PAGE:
• Trailhead directions: The Owen Creek trailhead is 6 kilometres east of Saskatchewan River Crossing on the David Thompson Highway, 80 kilometres north of Lake Louise. The Sunset Pass trailhead is 16 km north of Saskatchewan River Crossing on the Icefields Parkway.
  • Permits: A National Park Wilderness Pass is required if you plan to camp in Banff National Park (on the Owen Creek trail or the Sunset Pass trail)
  • Distance: 40 km
  • Difficulty: Difficult. Portions of this route involve cross-country travel (i.e. no trail) so good route-finding skills, and a map and a compass are required.
  • Elevation gain: This route climbs 4 high passes with elevation gains of 1065 m, 240 m, 310 m, and 415 m.

BONUS: This trip can be extended by continuing down the Cline River from Pinto Lake to Cataract Creek in the Whitegoat Wilderness. Follow the primitive Cataract Creek trail to its headwaters, passing some ancient pictographs along the way. A steep, cross-country climb will bring you to the top of Cataract Pass where you will cross into Jasper National Park and be treated to amazing 360 degree views of a massive col surrounded by glaciers and waterfalls. Descend from the pass and follow the Brazeau River to Nigel Pass, where a trail junction leads to the trailhead parking lot on the Icefields Parkway. Additional distance: 40 km and one additional pass with an elevation gain of 740 m.

WEEK-LONG HIKE: Meadows and the Matterhorn (of the Canadian Rockies) – Mount Shark trailhead to Sunshine Village via Mount AssiniboineAssini

This trail crosses the continental divide four times and is a wilderness highlight reel of crystal clear alpine lakes, wildflower meadows, and endless views, with the iconic beacon of Mount Assiniboine towering above.

Start from the Mount Shark trailhead (1700 m) and hike 6 kilometres on the Watridge Lake trail to reach the GDT, just inside the Banff National Park eastern boundary in the shadow of towering Cone Mountain. The trail follows Bryant Creek upstream, beginning mostly in the forest but the views improve farther up the valley as the trail breaks into open meadows. 7 kilometres from the Watridge Lake trail junction, turn left (west) onto the Marvel Lake/ Wonder Pass trail. Views just keep getting better as the trail climbs the open slopes above impressive Marvel Lake up to Wonder Pass (2280 m) on the BC-AB border and Banff-Assiniboine park boundary.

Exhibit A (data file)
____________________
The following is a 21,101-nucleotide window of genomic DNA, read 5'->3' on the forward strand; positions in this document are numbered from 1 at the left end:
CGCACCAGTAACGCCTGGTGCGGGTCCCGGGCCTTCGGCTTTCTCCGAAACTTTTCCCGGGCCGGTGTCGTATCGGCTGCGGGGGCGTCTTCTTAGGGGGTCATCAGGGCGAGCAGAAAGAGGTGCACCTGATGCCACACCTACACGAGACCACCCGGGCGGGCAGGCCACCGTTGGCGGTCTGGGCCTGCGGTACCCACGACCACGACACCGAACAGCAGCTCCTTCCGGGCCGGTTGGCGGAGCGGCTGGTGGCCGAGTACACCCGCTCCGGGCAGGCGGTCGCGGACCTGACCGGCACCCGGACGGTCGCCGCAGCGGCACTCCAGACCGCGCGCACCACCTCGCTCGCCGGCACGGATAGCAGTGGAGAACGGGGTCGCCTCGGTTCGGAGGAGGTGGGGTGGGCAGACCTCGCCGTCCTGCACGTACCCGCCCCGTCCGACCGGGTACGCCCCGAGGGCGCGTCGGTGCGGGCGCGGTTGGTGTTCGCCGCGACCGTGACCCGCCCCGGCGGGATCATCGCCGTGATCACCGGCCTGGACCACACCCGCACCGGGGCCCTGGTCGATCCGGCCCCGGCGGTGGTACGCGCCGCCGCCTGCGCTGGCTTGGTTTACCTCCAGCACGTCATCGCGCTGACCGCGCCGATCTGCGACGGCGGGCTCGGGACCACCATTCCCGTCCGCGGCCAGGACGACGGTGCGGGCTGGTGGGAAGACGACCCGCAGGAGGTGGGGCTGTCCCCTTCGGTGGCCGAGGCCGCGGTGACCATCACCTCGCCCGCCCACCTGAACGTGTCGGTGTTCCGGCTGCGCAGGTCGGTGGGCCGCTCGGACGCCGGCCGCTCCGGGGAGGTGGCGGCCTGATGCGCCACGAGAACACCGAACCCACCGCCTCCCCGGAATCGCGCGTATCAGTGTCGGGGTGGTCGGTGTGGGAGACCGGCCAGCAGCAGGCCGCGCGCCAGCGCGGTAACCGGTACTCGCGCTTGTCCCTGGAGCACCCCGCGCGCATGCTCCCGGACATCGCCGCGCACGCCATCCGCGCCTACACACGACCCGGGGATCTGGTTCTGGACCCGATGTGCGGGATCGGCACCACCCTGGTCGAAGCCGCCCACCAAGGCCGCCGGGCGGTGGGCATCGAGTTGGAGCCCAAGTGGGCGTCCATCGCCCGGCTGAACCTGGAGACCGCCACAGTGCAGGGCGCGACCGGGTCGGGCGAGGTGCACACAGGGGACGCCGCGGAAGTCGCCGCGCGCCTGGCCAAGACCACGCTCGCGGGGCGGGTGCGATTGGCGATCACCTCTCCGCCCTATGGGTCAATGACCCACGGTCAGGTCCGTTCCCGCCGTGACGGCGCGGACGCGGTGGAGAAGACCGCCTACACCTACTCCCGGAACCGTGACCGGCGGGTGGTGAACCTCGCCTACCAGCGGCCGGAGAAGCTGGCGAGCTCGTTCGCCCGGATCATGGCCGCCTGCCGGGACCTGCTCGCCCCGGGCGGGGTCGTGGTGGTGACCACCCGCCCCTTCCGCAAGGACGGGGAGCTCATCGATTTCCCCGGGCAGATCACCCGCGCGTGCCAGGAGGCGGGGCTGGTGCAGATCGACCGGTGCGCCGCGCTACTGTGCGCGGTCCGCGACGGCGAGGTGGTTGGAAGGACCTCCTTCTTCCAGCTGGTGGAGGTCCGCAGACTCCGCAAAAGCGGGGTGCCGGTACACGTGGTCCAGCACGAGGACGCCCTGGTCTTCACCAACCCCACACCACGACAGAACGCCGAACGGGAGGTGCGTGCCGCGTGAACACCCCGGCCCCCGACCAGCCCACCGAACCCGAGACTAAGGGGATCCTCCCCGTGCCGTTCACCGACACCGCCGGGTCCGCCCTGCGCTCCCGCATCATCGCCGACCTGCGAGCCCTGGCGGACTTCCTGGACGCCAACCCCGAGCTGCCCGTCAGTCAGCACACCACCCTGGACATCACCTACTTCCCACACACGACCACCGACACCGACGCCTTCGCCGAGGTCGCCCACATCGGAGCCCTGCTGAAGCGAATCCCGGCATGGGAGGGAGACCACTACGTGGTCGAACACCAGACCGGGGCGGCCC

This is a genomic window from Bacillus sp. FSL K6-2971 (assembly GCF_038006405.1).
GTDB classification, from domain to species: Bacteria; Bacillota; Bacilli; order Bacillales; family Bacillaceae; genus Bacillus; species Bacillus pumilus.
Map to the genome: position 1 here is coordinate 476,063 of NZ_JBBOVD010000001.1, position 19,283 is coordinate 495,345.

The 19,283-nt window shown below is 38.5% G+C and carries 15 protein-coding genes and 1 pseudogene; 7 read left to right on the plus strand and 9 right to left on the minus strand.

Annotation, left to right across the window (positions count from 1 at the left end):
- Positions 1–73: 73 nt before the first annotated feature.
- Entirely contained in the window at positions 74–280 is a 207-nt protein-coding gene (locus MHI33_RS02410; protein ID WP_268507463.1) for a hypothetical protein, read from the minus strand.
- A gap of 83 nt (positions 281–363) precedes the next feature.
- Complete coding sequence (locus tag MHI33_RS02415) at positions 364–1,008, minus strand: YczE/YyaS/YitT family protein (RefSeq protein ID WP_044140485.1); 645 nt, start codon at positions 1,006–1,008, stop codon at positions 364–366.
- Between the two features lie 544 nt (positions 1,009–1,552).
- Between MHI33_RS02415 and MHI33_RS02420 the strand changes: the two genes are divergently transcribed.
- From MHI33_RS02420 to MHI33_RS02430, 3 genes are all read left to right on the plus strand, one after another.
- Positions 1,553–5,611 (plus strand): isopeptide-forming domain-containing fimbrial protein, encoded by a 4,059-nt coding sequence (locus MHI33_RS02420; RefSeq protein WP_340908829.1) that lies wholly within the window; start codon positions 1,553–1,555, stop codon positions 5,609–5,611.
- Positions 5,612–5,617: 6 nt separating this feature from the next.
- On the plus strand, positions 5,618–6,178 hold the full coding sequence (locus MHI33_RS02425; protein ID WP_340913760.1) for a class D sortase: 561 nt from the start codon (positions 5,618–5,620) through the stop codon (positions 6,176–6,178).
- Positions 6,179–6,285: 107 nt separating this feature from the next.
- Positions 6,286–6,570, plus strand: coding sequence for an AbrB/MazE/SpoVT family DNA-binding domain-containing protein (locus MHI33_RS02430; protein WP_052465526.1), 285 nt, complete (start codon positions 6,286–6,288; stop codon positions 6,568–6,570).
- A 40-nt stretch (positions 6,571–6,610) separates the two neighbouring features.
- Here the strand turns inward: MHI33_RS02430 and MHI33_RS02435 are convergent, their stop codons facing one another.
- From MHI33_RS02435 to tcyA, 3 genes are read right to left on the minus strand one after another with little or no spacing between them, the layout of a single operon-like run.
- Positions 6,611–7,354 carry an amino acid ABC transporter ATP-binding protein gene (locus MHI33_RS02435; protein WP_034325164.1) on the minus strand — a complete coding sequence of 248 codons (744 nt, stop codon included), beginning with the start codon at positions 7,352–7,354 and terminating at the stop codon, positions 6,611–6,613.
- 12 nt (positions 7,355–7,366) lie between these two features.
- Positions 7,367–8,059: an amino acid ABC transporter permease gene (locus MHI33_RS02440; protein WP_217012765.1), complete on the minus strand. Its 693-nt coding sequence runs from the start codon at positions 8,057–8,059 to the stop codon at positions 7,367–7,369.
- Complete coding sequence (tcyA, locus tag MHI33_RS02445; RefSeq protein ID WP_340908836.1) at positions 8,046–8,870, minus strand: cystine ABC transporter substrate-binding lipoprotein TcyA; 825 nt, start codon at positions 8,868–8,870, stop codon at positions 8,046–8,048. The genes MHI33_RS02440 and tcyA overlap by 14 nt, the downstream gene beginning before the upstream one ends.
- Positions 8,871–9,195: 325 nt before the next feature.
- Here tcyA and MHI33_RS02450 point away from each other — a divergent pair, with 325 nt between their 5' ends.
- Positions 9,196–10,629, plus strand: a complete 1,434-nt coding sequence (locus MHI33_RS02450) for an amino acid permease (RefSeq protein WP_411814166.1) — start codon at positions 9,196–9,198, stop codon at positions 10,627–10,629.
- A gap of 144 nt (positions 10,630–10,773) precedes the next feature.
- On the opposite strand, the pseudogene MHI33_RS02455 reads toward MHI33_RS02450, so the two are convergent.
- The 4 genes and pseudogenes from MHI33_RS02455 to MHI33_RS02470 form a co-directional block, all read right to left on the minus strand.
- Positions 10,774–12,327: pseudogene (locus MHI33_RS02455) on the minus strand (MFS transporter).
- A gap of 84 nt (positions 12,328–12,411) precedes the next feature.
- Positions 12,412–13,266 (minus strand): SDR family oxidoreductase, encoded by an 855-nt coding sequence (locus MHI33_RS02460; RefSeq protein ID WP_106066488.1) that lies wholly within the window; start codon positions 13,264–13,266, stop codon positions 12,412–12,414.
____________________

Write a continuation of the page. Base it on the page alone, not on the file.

As you descend into Mount Assiniboine Provincial Park from Wonder Pass, the larch trees begin appearing in greater numbers. This area is spectacular in the fall when the larch needles turn gold. Pass by the Naiset Huts (a good place to stay if the weather turns nasty) and stop for afternoon tea at Assiniboine Lodge, soaking up the stunning views of Lake Magog and Mount Assiniboine. Magog campground is about 1 kilometre from the lodge and is a good place to set up basecamp for a couple days to allow yourself time to explore the many side trails in the area, such as Nub Peak or Sunburst and Cerulean Lakes.

After prying yourself away from the jaw-dropping beauty of the core area of Assiniboine, continue your hike through vast alpine meadows to Og Lake with its lakeside campground (a good option if the Magog campground is full). Fill up your water bottles here as it is a long (yet scenic) walk through the Valley of the Rocks and up and over Citadel Pass (2365 m) to the next reliable water source at Howard Douglas Lake. Next to Howard Douglas Lake is the last campground on the trail before reaching Sunshine Village. From the lake you’ll walk through Sunshine Meadows, famously filled with wildflowers in early summer, 6 kilometres to the trailhead at Sunshine Village (2200 m).


  • Trailhead directions: To get to the Mount Shark trailhead, drive about 40 km south of Canmore on Highway 742 (the Smith-Dorrien Spray Trail) and turn right (west) at the sign for Mount Shark. 5 km down this road is the trailhead parking lot. To get to the Sunshine Village trailhead, take the Sunshine Ski Area exit 9 km west of Banff on Highway 1 and follow Sunshine Road for 9 km to the parking lot. White Mountain Adventures operates a shuttle bus to Sunshine Village from the parking lot or from Banff.
  • Permits: A National Park Wilderness Pass is required if you plan to camp in Banff National Park. Campgrounds in Mount Assiniboine Provincial Park are available on a first-come first-served basis. Reservations are recommended if you plan to stay in the Naiset Cabins near Assiniboine Lodge.
  • Distance: 50 km
  • Difficulty: Moderate. Excellent trail with two high passes.
  • Elevation gain: This route climbs 2 high passes with elevation gains of 580 m and 430 m.